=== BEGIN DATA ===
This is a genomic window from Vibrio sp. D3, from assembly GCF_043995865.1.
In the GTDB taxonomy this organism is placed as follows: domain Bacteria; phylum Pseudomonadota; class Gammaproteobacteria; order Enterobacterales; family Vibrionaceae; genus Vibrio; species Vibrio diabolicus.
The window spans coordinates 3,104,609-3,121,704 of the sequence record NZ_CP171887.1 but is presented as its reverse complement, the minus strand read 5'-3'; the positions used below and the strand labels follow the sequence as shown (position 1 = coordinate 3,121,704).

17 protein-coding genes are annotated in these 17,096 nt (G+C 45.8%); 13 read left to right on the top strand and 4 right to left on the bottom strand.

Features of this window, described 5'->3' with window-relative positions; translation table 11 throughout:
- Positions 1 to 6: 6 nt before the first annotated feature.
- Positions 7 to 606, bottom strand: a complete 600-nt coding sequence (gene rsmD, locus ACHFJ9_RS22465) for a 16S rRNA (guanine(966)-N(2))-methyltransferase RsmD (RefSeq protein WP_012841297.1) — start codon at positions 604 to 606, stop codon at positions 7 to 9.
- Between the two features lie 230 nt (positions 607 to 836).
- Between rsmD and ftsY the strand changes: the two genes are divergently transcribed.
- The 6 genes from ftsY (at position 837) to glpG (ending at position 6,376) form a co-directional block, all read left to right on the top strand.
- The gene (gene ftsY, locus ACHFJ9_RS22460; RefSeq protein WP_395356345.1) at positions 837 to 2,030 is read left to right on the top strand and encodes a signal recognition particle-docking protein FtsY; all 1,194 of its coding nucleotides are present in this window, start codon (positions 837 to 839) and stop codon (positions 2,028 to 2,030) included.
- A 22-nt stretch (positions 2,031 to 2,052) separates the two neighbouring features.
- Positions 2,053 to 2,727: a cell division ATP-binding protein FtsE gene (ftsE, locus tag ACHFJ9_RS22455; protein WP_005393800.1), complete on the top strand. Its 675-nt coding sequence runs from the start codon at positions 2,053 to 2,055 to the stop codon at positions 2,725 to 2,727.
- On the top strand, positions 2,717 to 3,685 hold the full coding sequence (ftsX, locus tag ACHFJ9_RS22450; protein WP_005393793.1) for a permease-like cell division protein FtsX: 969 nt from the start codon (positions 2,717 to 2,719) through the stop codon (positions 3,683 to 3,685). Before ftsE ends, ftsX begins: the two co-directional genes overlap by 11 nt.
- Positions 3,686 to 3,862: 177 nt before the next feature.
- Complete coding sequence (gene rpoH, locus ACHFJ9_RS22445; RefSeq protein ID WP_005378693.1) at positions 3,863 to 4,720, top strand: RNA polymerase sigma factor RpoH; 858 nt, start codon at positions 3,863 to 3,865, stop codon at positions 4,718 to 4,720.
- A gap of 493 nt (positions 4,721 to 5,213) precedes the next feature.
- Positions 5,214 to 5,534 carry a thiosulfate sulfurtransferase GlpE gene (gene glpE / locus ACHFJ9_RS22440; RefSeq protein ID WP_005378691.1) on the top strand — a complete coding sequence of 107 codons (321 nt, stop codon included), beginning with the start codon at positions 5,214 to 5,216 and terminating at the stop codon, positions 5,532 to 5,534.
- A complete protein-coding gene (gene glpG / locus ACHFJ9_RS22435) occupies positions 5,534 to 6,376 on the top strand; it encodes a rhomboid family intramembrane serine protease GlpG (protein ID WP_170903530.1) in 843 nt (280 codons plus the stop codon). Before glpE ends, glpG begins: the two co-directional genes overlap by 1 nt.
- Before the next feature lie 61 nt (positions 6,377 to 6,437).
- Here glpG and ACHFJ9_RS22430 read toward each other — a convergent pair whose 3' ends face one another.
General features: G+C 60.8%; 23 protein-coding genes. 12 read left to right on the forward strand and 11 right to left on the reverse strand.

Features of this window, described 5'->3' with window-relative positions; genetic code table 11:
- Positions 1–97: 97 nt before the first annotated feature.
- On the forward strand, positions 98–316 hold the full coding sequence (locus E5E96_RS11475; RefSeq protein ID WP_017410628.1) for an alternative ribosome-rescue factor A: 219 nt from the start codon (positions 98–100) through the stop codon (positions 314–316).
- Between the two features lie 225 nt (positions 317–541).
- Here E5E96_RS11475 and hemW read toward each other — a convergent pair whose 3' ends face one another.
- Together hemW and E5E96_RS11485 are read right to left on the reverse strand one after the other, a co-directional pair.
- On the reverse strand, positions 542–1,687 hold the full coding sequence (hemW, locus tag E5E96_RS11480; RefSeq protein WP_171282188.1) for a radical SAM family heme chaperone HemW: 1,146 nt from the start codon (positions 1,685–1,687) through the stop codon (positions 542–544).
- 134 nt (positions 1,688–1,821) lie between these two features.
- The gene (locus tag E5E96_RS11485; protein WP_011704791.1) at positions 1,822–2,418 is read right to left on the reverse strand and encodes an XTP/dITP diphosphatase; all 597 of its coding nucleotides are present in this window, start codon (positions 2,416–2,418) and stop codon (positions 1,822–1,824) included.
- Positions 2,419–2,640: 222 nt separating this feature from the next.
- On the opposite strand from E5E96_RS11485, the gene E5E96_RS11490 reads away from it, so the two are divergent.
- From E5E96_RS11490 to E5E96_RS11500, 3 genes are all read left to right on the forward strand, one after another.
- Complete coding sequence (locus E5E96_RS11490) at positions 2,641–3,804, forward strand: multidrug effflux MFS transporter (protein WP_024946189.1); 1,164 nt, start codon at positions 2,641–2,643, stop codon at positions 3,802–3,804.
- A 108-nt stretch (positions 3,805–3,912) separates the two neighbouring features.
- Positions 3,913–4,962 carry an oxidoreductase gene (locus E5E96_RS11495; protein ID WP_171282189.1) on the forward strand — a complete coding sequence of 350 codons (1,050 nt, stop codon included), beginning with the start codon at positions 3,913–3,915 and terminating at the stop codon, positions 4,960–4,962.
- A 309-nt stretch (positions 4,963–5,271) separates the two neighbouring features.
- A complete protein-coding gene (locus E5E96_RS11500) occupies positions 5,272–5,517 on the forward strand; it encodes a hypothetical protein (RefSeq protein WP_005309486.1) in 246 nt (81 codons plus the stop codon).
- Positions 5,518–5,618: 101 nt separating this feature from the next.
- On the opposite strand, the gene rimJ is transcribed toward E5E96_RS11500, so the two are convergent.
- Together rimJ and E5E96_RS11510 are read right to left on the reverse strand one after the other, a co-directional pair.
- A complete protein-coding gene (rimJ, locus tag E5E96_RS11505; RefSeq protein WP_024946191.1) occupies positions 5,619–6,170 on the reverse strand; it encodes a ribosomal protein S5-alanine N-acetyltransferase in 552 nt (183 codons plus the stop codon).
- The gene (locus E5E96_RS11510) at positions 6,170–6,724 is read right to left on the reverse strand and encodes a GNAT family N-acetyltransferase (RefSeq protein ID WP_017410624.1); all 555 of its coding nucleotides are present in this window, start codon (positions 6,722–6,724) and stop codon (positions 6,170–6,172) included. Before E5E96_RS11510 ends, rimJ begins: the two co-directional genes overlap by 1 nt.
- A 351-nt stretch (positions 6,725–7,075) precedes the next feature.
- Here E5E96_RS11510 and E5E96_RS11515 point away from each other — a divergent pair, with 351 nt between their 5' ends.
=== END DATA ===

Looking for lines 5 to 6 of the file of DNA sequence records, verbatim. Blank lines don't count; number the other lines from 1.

Features of this window, described 5'->3' with window-relative positions; translation table 11 throughout:
- Positions 1 to 6: 6 nt before the first annotated feature.